Climate change is no laughing matter
In October, I published an op-ed in this newspaper in support of the hydropower project. Trying to strike a light note, I alleged that another hydro supporter, Mayor Mick Ireland, once had a temperament akin to “60-grit sandpaper.”
I feared that the 3M Corp., or another manufacturer of abrasive products, might object to the comparison, but no such complaint has been lodged.
I did, however, receive a note from Mick strongly objecting to a second slam I leveled in an otherwise complimentary paragraph extolling the environmental leadership he and other mayors have provided.
I won’t repeat the gratuitous insult, but I must note that it was fabricated out of whole cloth. What was meant to be satire was in hindsight slander, and I regret propagating a lie. My apologies to the mayor and his extended family.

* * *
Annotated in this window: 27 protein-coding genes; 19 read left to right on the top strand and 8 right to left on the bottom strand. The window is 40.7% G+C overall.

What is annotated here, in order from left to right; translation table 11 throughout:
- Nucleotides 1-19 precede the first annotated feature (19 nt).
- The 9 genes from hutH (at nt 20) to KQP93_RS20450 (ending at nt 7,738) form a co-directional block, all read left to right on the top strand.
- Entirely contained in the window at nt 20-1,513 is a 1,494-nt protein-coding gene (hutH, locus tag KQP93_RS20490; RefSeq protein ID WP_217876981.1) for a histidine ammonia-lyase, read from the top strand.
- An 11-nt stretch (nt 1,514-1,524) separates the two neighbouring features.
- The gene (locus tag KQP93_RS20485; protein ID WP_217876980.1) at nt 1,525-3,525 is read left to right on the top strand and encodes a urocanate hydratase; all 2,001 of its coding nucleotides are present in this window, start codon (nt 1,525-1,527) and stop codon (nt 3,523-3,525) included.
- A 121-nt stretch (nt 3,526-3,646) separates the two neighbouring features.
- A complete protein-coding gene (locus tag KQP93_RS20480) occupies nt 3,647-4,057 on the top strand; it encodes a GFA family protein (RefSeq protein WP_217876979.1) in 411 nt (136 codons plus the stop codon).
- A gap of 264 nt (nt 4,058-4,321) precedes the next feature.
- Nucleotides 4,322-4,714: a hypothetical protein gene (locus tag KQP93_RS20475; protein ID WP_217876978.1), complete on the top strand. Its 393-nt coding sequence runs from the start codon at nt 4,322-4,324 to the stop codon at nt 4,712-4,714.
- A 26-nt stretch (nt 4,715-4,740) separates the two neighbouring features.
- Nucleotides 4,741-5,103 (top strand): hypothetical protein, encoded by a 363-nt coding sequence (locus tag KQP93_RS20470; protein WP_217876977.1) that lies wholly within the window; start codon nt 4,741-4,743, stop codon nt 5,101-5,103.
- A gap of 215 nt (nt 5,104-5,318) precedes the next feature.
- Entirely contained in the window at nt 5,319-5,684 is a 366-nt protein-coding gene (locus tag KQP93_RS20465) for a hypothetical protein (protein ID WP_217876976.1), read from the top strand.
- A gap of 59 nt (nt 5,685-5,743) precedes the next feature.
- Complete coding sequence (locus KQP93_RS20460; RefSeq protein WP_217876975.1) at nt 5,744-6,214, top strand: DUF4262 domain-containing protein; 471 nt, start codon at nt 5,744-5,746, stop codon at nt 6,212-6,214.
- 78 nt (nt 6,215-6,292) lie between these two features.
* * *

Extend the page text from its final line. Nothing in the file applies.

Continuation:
The voters have spoken on 2C, but I hope discussion about Aspen’s role in reducing its greenhouse-gas emissions continues.
I’m a big fan of Indian summer. Indian winter, not so much.
I love snow, and we are waging war on it.
The climate we are leaving our kids and their kids now bears little resemblance to the Colorado winters we have known.
My daughter Tarn will turn 27 in February. She’s been alive for about 300 months. During that time, her generation has not experienced a single month when our planet’s temperature was lower than average. And no wonder because half the fossil fuel humans have burned in our 100,000-year history has gone up in smoke since her birth.
Whatever Aspen has done on the clean energy-front – and there’s much to be proud of – it’s not enough!
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In Eagle County, Vail and Beaver Creek resorts Senior Communications Manager John Plack said the company agrees with the state’s assessment that the ski industry must be out-front in its approach to ensure a safe and successful season in Colorado.